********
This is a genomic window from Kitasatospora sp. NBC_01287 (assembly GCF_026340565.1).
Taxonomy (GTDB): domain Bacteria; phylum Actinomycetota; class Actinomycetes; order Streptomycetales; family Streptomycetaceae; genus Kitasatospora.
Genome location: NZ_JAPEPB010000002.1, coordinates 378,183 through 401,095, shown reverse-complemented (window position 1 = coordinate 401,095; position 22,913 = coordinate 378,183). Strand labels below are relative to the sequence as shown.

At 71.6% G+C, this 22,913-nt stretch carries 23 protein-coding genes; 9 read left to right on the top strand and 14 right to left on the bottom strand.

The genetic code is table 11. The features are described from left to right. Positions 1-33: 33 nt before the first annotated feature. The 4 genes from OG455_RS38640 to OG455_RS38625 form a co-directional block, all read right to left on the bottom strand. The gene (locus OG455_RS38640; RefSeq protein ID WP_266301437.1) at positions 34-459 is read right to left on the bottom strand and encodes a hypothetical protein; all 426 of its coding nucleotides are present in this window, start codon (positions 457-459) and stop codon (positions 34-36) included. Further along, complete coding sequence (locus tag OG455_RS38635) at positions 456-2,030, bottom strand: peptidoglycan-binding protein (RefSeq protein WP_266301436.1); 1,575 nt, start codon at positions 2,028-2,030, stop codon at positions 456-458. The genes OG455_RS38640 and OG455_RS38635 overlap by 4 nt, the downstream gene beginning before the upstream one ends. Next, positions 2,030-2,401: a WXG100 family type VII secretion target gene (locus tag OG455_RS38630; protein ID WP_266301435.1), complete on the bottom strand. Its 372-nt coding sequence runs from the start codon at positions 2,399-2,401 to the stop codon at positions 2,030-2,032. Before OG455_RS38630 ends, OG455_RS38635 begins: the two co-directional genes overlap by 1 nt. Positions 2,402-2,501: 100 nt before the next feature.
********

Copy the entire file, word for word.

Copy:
This is a genomic window from Kitasatospora sp. NBC_01287 (assembly GCF_026340565.1).
Taxonomy (GTDB): domain Bacteria; phylum Actinomycetota; class Actinomycetes; order Streptomycetales; family Streptomycetaceae; genus Kitasatospora.
Genome location: NZ_JAPEPB010000002.1, coordinates 378,183 through 401,095, shown reverse-complemented (window position 1 = coordinate 401,095; position 22,913 = coordinate 378,183). Strand labels below are relative to the sequence as shown.

At 71.6% G+C, this 22,913-nt stretch carries 23 protein-coding genes; 9 read left to right on the top strand and 14 right to left on the bottom strand.

The genetic code is table 11. The features are described from left to right. Positions 1-33: 33 nt before the first annotated feature. The 4 genes from OG455_RS38640 to OG455_RS38625 form a co-directional block, all read right to left on the bottom strand. The gene (locus OG455_RS38640; RefSeq protein ID WP_266301437.1) at positions 34-459 is read right to left on the bottom strand and encodes a hypothetical protein; all 426 of its coding nucleotides are present in this window, start codon (positions 457-459) and stop codon (positions 34-36) included. Further along, complete coding sequence (locus tag OG455_RS38635) at positions 456-2,030, bottom strand: peptidoglycan-binding protein (RefSeq protein WP_266301436.1); 1,575 nt, start codon at positions 2,028-2,030, stop codon at positions 456-458. The genes OG455_RS38640 and OG455_RS38635 overlap by 4 nt, the downstream gene beginning before the upstream one ends. Next, positions 2,030-2,401: a WXG100 family type VII secretion target gene (locus tag OG455_RS38630; protein ID WP_266301435.1), complete on the bottom strand. Its 372-nt coding sequence runs from the start codon at positions 2,399-2,401 to the stop codon at positions 2,030-2,032. Before OG455_RS38630 ends, OG455_RS38635 begins: the two co-directional genes overlap by 1 nt. Positions 2,402-2,501: 100 nt before the next feature.